How George W. Bush's Paintings Are Helping His Career

There are few career moves as polarizing as being president of the United States. Throughout his time in office, George W. Bush made and lost fans across party lines. His role in America's response to the 9/11 attacks did little to save face, with him ending his second term as president at an historical low. But in the years following his time in the White House, Bush has gone on to work what can only be described as a public relations miracle. Between his endearing hobby as a painter and his highly publicized friendship with the Obama family, Bush has gone on to become something of a national treasure. It could be argued that George Bush's paintings are saving his reputation.

It is no exaggeration to say that Bush's popularity took a nosedive following 9/11. According to poll results gathered by Pew Research Center, "Between the start of his second term and December 2008, Bush's approval rating dropped from 50% to 24%, a level that rivals the historic lows." But, in later years, this has all turned around. The former president has shown a lighter side to himself and brought the public around to his side in a big way.

In 2018, SSRS poll results gathered by CNN found that an impressive 61% of Americans reported a favorable view of Bush. That is nearly double the approval rating that CNN reported when he left the White House in 2009 — 33%. So what has changed?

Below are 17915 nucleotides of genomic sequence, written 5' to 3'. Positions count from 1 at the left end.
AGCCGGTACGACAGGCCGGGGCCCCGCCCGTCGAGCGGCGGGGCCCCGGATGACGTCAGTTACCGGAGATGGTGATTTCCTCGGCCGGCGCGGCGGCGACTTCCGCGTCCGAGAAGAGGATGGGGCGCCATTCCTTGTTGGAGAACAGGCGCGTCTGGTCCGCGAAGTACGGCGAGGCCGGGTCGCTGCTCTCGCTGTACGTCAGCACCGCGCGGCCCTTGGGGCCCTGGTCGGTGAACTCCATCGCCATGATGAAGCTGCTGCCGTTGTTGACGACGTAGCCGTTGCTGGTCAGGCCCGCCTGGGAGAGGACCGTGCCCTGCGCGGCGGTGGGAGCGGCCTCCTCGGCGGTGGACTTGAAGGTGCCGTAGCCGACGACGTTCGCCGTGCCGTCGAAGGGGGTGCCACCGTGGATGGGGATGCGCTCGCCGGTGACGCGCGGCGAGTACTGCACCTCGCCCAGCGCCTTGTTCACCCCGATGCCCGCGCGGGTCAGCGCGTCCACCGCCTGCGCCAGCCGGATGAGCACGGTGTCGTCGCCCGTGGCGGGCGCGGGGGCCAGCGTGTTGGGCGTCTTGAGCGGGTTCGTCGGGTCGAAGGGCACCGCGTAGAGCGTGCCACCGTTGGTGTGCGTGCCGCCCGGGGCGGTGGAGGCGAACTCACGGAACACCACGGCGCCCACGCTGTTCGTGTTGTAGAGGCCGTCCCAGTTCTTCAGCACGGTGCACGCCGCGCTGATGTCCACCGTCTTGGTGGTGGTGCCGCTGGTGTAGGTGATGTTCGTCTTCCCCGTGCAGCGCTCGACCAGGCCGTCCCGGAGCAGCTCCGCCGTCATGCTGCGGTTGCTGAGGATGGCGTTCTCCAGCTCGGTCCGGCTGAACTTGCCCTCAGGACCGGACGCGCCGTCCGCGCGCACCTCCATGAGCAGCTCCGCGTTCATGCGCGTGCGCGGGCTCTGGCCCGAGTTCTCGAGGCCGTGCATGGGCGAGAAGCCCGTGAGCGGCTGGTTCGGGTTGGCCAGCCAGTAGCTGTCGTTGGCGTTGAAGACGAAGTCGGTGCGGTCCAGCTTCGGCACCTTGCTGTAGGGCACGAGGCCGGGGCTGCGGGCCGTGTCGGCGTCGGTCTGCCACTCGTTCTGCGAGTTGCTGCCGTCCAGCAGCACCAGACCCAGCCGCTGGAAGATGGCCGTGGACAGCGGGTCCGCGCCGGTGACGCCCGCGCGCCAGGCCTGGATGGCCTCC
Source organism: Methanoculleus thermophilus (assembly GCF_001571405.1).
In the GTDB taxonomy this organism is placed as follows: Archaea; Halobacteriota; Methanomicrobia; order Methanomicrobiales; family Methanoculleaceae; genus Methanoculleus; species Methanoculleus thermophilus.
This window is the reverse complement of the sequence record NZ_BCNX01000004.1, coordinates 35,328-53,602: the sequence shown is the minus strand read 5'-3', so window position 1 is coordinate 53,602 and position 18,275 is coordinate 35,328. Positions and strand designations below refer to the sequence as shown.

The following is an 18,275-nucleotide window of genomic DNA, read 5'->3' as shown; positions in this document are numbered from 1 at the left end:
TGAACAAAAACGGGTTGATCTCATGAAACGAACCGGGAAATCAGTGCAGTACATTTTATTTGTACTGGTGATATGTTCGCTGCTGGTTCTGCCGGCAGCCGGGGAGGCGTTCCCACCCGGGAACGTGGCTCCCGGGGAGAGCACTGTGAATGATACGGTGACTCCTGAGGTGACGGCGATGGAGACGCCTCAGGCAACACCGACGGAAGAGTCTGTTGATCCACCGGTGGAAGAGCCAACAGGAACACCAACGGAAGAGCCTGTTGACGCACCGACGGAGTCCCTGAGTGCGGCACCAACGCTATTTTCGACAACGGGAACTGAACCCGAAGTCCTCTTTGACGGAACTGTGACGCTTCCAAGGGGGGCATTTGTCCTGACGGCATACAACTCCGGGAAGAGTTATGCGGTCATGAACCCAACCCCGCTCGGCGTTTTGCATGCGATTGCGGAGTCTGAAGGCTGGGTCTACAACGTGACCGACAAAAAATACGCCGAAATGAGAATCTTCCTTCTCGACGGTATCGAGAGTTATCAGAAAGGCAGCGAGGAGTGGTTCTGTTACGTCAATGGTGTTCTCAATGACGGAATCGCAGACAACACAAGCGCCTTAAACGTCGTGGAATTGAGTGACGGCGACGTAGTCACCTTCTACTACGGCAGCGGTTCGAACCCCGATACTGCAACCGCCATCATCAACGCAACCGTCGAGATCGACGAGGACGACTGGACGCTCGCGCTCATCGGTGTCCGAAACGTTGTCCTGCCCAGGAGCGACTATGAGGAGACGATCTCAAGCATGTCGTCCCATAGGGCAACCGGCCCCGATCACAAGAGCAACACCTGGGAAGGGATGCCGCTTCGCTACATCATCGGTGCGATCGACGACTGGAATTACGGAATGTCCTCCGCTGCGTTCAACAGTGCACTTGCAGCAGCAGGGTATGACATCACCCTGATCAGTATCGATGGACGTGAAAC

George W. Bush's improved approval rating

Rather than lead a quiet life after two terms as president, George W. Bush went on to make a name for himself as a talented artist. He first began painting in 2012, per NBC, making use of a wide range of resources, from formal art education to collaborations with well-known artists like Sedrick Huckaby. Before he was exhibiting his works for the public eye, early paintings were leaked in 2013 by the infamous hacker Guccifer, per The Washington Post. He has since come a long way from simple works seemingly done for his own enjoyment.

These days, he is preparing for a politically charged painting exhibition at his library in Dallas titled, "Out of Many, One: Portraits of America's Immigrants," per The Bush Center. The exhibit honors America's immigrants and the contributions they have made the country he once led. The collection includes "43 powerful four-color portraits" painted by Bush and "their accompanying stories."

Bush's interesting career move after leaving politics has surely done much to win him bipartisan support. It is worth noting that many presidents' approval ratings increase after leaving office. For example, Bill Clinton's approval rating went from 51% when he left office to 64% in a 2015 poll, per NBC. Without the pressures of the presidency, including the economy and a war on terrorism hanging over his head, Bush is free to show a side of himself that the White House left little time for.